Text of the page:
US429614721 May 197920 Oct 1981William Nicholas LawlessThallous halide materials for use in cryogenic applications
US429660719 May 198027 Oct 1981Corning Glass WorksCryogenic ceramic and apparatus
US429660822 May 198027 Oct 1981Corning Glass WorksCryogenic ceramic and apparatus
US43543555 Dec 198019 Oct 1982Lake Shore Ceramics, Inc.Thallous halide materials for use in cryogenic applications
US43562353 Aug 198126 Oct 1982Lawless William NThallous and cesium halide materials for use in cryogenic applications
US43967215 Aug 19812 Aug 1983Lawless William NGlass ceramic materials having controllable temperature coefficients of dielectric constant
US4404267 *26 Apr 198213 Sep 1983General Electric CompanyAnode composite for molten carbonate fuel cell
US44628917 Feb 198331 Jul 1984Lawless William NOxygen sensor and high temperature fuel cells
US451553430 Sep 19827 May 1985Lawless William NMiniature solid-state gas compressor
US45452541 Jun 19848 Oct 1985Ceramphysics, Inc.Quantum ferroelectric pyrochlore ceramics
US454727712 Jul 198415 Oct 1985Lawless William NPorous metallic conductor with a layer of electrolytic ceramic
US45996771 Jun 19848 Jul 1986Lawless William NCapacitive energy storage device for use at cryogenic temperatures
US468420730 Apr 19854 Aug 1987Lawless William NFerroelectric ceramics; dielectrics in multi layer capacitors
US491842120 Mar 198617 Apr 1990Lawless William NAlternating layers of metal electrode and zinc oxide-based ceramic
US500976324 Apr 198923 Apr 1991Advanced Technologies Management, Inc.Honeycomb solid oxide electrolytic cell assembly and method
US503402321 Dec 198923 Jul 1991Corning IncorporatedHermetic sealed channels separated by partitions, applying a voltage
US506291121 Dec 19895 Nov 1991Corning IncorporatedPreparation of ceramic honeycomb structure having selectively sealed channels
US51839653 Aug 19902 Feb 1993Lawless William NCeramic superconducting downlead
US52059902 Aug 199027 Apr 1993Lawless William NSeparating oxygen
US52120139 Jun 198818 May 1993The United States Of America As Represented By The Secretary Of The Air ForceInorganic wire insulation for super-conducting wire
US522271321 Jan 199229 Jun 1993CeramphysicsSolid state regulator for natural gas
US524672910 Mar 198821 Sep 1993United States Of America As Represented By The Secretary Of The Air ForceGlass and ceramic
US5273628 *11 May 199228 Dec 1993Gas Research InstituteUsing a ceramic membrane having high ambipolar conductivity and a bismuth-containing solid solution of homogeneous microstructure
US530225828 Feb 199212 Apr 1994Triox Technologies, Inc.A solid composition of a metal oxide combined with multiple dopants; provides high oxygen ion conductivity
US538587426 Aug 199331 Jan 1995Triox Technologies, Inc.Ceramic compositions
US5478662 *5 Nov 199326 Dec 1995Siemens AktiengesellschaftMethod and apparatus for disposing of water and/or inert gas from a fuel cell block
US553637820 Sep 199416 Jul 1996Carbotek Inc.Apparatus for manufacture of oxygen from lunar ilmenite
US571205528 Feb 199727 Jan 1998Gas Research InstituteMulti-stage fuel cell arrangement
US573109712 Sep 199624 Mar 1998Kabushiki Kaisha MeidenshaSolid-electrolyte fuel cell
US5786105 *26 Jul 199628 Jul 1998Nippon Telegraph And Telephone Public CorporationSolid oxide fuel cell
US580764220 Aug 199615 Sep 1998Xue; Liang AnSolid oxide fuel cell stacks with barium and strontium ceramic bodies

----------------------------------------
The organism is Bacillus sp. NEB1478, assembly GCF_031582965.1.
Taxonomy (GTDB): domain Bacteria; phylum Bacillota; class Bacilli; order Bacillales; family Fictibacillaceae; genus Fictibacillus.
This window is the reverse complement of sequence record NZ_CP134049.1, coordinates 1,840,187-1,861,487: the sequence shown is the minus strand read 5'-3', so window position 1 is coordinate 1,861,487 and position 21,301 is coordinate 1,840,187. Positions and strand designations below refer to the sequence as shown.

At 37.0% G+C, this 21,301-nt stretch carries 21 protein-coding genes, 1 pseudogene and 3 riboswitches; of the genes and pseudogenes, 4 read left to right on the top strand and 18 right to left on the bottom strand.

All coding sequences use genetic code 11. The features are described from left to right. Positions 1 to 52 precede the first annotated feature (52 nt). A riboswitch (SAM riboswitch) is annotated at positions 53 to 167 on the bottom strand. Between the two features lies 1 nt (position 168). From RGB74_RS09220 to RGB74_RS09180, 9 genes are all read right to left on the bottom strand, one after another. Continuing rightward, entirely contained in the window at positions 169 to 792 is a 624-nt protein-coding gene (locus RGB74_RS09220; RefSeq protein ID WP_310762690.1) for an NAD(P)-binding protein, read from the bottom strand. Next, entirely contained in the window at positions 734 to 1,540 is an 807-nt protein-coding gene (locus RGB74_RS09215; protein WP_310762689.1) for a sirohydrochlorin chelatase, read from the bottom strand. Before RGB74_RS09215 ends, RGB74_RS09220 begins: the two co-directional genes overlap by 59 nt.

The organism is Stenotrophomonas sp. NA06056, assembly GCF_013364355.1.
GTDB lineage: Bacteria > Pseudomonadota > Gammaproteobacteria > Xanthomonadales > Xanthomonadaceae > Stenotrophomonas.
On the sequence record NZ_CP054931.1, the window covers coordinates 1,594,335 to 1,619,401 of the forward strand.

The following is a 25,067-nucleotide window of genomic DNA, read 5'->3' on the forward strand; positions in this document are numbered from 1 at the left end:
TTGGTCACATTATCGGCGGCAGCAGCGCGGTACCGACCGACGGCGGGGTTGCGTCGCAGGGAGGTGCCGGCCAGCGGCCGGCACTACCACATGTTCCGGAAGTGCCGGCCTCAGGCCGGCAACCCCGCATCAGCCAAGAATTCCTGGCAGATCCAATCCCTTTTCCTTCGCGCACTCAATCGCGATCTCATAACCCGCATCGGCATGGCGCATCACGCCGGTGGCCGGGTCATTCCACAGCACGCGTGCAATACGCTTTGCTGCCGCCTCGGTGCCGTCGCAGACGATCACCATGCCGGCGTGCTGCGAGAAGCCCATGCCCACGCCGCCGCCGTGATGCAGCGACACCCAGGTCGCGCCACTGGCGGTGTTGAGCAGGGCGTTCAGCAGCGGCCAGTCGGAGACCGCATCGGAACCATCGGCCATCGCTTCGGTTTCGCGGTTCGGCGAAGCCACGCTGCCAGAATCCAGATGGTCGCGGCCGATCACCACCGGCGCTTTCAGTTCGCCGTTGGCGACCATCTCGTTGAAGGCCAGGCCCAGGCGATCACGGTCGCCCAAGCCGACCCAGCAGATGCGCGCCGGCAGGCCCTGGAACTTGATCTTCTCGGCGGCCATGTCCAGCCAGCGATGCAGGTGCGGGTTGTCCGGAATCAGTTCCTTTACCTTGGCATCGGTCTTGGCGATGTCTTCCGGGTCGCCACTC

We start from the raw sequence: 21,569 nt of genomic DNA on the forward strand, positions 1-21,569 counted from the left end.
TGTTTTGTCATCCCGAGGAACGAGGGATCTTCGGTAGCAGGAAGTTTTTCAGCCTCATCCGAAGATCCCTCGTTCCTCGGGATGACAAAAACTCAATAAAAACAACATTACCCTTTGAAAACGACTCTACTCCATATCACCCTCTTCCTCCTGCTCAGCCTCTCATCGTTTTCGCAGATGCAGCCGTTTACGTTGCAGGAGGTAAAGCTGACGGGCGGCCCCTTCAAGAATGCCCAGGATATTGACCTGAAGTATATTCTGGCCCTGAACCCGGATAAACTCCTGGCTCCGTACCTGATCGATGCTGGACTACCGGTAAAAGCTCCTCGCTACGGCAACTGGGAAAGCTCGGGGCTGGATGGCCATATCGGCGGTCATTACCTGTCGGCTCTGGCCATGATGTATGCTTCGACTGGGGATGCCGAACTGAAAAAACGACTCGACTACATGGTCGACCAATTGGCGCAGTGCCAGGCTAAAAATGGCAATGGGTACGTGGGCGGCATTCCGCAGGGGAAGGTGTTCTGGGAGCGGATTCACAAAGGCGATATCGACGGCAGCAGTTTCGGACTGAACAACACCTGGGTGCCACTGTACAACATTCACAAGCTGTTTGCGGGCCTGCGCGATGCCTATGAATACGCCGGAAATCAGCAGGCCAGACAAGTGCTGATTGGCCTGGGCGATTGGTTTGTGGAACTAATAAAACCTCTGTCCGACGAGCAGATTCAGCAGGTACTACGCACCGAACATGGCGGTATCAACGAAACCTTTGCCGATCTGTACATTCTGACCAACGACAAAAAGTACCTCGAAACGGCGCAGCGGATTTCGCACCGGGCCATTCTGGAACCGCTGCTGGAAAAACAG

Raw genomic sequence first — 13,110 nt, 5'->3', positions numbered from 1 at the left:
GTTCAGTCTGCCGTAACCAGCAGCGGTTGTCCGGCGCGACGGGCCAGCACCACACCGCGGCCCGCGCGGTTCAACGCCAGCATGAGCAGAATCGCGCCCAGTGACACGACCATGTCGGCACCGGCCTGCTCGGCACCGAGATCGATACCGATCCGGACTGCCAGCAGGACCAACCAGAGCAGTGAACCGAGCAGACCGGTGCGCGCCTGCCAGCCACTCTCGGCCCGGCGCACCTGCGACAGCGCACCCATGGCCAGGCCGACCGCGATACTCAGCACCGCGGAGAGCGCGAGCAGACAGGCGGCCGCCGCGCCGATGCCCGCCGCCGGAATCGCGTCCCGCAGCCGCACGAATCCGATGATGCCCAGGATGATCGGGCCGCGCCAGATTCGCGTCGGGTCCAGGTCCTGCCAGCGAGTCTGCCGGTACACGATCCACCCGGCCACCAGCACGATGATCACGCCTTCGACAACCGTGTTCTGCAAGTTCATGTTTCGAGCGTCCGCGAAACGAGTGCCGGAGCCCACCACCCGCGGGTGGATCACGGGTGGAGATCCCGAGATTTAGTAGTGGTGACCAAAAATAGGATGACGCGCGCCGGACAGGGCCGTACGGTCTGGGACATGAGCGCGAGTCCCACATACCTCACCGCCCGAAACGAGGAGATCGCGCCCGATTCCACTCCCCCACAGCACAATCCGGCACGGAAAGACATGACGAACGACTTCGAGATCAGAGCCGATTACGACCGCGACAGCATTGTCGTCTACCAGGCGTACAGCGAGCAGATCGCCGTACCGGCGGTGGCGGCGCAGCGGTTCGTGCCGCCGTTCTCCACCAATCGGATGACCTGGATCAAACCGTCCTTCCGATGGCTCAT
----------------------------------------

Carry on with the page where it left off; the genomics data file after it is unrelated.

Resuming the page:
US590500030 Oct 199618 May 1999Nanomaterials Research CorporationNanostructured ion conducting solid electrolytes
US603345723 Mar 19987 Mar 2000Oxynet, Inc.Oxygen generator system and method of operating the same
Non-Patent Citations
Reference
1Solid State Fuel Cells, "Characterization and development of a new ceramic electrolyte for fuel cell appliations,"No. XP-002120860, 1991, USA.
Referenced by
Citing PatentFiling datePublication dateApplicantTitle
US6551735 *14 Dec 200022 Apr 2003Corning IncorporatedHoneycomb electrode fuel cells
US7169498 *2 Jun 200330 Jan 2007Honda Giken Kogyo Kabushiki KaishaFuel cell and method for making the same
US7220506 *4 Jan 200222 May 2007Georgia Tech Research CorporationHybrid monolithic fuel cell
US7273671 *8 May 200125 Sep 2007Honda Giken Kogyo Kabushiki KaishaFuel cell and method for making the same
US81733277 Dec 20078 May 2012Strutt Peter RElectrode assembly for a solid oxide fuel cell and method for making the same
US821137630 Dec 20083 Jul 2012Corning IncorporatedDevices and methods for honeycomb continuous flow reactors
US8486585 *7 May 201216 Jul 2013Peter R. StruttElectrode assembly for a solid oxide fuel cell and method for making the same
US8632924 *13 Oct 201021 Jan 2014Korea Institute Of Ceramic Engineering & TechnologySolid oxide fuel cells and manufacturing method thereof
US20120094206 *13 Oct 201019 Apr 2012Korea Institute Of Ceramic Engineering & TechnologySolid oxide fuel cells and manufacturing method thereof
WO2004109836A1 *23 Dec 200316 Dec 2004Galina Vitalevna HilchenkoBismuth oxide-based electrode-electrolyte pair (variants), method for the production thereof (variants) and organogel
WO2008076231A2 *7 Dec 200726 Jun 2008Peter R StruttElectrode assembly for a solid oxide fuel cell and method for making the same
Classifications
U.S. Classification429/486, 429/495, 429/489
International ClassificationH01M4/86, H01M8/02, H01M8/04, H01M8/24, H01M8/12
Cooperative ClassificationH01M4/9033, Y02E60/521, Y02E60/525, H01M8/1266, H01M4/9058, H01M8/1253, H01M8/1213, H01M8/2435, H01M4/8621, H01M4/9066, H01M8/2485
European ClassificationH01M4/90C2B, H01M4/90D2D, H01M4/90D2B, H01M4/86B6, H01M8/24B2H4, H01M8/24D4, H01M8/12E2D
Legal Events
DateCodeEventDescription
14 Apr 2014SULPSurcharge for late payment
Year of fee payment: 11
14 Apr 2014FPAYFee payment
Year of fee payment: 12
22 Nov 2013REMIMaintenance fee reminder mailed
25 Jan 2010SULPSurcharge for late payment
Year of fee payment: 7
25 Jan 2010FPAYFee payment
Year of fee payment: 8
23 Nov 2009REMIMaintenance fee reminder mailed
17 Oct 2005FPAYFee payment
Year of fee payment: 4
10 Jun 1999ASAssignment
Owner name: CERAMPHYSICS, INC., OHIO
Free format text: ASSIGNMENT OF ASSIGNORS INTEREST;ASSIGNOR:LAWLESS, WILLIAM NICHOLAS;REEL/FRAME:010031/0684
Effective date: 19990608